Once my tea cup is empty and I’ve completed my gratitude journal, I give myself permission to check my phone. Generally Evie is awake by now and needs to be fed so I’ll catch up on and reply to missed messages while I feed her. I guess if I was working instead of being a SAHM, this time slot, albeit earlier, would be the equivalent of my morning commute to work.

For me, this is the end of my regular morning routine. I’ve left out getting dressed, showering and exercising as these things happen in their own sweet time because #mumlife. The change that has had the biggest impact on my productivity and mindfulness is resisting picking up my phone for the hour and a half or so after I wake up. It gives me the headspace to dictate the way my day starts before becoming consumed in what is happening online.

I’m almost through a “30 minutes a day for 30 days” experiment to get my exercise back on track so perhaps I’ll pen a post about that sometime. I also think I’m going to introduce warm lemon water into my routine afterall, for the detoxification benefits and all of that. We’ll see, one thing at a time.

Is there something you have made part of your morning routine that works really well for you? I’d love to start a conversation, leave a comment below.

Featured image by David Mao on Unsplash

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My new standard of success

Timing and coincidence are funny things. I wonder if I had taken an alternative summer school paper, or left that book behind at the library, how my mindset going into 2018 would be different.

The teamwork and leadership paper I recently completed explores this idea of “critical reflexivity”, the action of reflecting on and coming to an understanding of your reflex responses to situations. I liken it to a small child, full of curiosity and wonder, asking “why, why, why” until finally you reach the root answer.

For me, this experience led to understanding my dependence on external recognition to validate my self-worth (I know, deep). Therefore, my self-confidence is shaken in absence of praise or a pat on the back. Worse still, I actively avoid criticism with what can be perceived as perfectionist tendencies.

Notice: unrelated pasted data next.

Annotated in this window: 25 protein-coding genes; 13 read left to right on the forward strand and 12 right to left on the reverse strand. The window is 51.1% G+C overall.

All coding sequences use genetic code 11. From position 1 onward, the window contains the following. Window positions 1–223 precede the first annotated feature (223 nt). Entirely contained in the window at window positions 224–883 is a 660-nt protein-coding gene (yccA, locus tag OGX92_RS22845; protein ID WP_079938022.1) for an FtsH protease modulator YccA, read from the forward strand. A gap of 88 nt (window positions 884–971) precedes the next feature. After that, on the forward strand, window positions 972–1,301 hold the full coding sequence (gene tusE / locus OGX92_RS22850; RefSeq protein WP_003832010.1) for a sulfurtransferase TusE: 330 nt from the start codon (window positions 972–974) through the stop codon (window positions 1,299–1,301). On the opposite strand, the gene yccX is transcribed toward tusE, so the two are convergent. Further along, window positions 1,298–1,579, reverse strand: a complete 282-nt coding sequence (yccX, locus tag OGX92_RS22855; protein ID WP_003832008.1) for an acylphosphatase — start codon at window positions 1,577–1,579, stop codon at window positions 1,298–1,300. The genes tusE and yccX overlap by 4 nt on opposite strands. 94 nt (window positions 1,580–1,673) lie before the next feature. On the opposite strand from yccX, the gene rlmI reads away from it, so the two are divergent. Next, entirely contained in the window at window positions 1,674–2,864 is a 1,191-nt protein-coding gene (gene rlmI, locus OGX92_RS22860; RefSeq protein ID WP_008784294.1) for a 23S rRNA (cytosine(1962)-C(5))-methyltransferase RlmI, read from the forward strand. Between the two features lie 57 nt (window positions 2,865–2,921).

The answers I needed were found in Arianna Huffington’s “Thrive”. I picked this up last minute when perusing the library for Ivanka Trump’s “Women who Work”. I had heard of Arianna Huffington as a successful business woman, the founder of Huffington Post, and thought it would be interesting to skim through over the holiday break.

Arianna is wealthy, and powerful, the two metrics that our modern culture define success by. In her book Arianna discusses, through her experiences, the third metric of success critical to happiness, the things less recognised by the success scrutineers.

She talks about the power of well-being, our physical and mental health. She talks about wisdom and wonder, the creativity and gratitude inspired by marvelling at art, nature and the activity going on around us. She talks about giving, not just money, but time, and how deeply satisfying it is to do something for someone else by simply being kind, generous with our time and reserving judgement.

I recorded a quote from the book that struck a chord with me.

“If we are unduly absorbed in improving our lives, we may forget altogether to live them”.

For so long, I have been chasing the next thing, when we were engaged, it was marriage. When we were married, it was a child. Bigger fitness challenges and levelling up in my career.

Arianna’s words and the self-discovery process of practising critical reflexivity were a timely reminder to disconnect from the things that no longer serve my soul.

I was inspired to create a vision board for 2018. A significant theme on this is unplugging, taking time to notice more and being OK with not being on the go all the time. To give up the title of “active relaxer” that I have worn as a badge of honour since the time Dad pointed out I was never able to sit still!

As a start, for the last week I have resisted sleeping with my phone by the bed and made a commitment to only check it in the morning after I have completed the morning home maker routine, settled Everly, had my breakfast followed by a cup of tea and spent some time recording 3 things I am grateful for.

I have experienced a sense of calm and clarity in this process, my day doesn’t begin with reacting to whatever I read on Facebook or responding to messages received late at night. My brain switches off more easily between tending to Everly overnight as my mind isn’t hijacked by social media apps.

I am redefining success by my own standards and it feels bloody good.

Want to learn more about the Third Metric of Success? Check out www.thriveglobal.com or have a listen to the Thrive Global podcast. I most recently enjoyed Arianna’s interview with Brandon Stanton, the guy who could be any one of us behind the deeply moving sensation that is Humans of New York.

Photo by Green Chameleon on Unsplash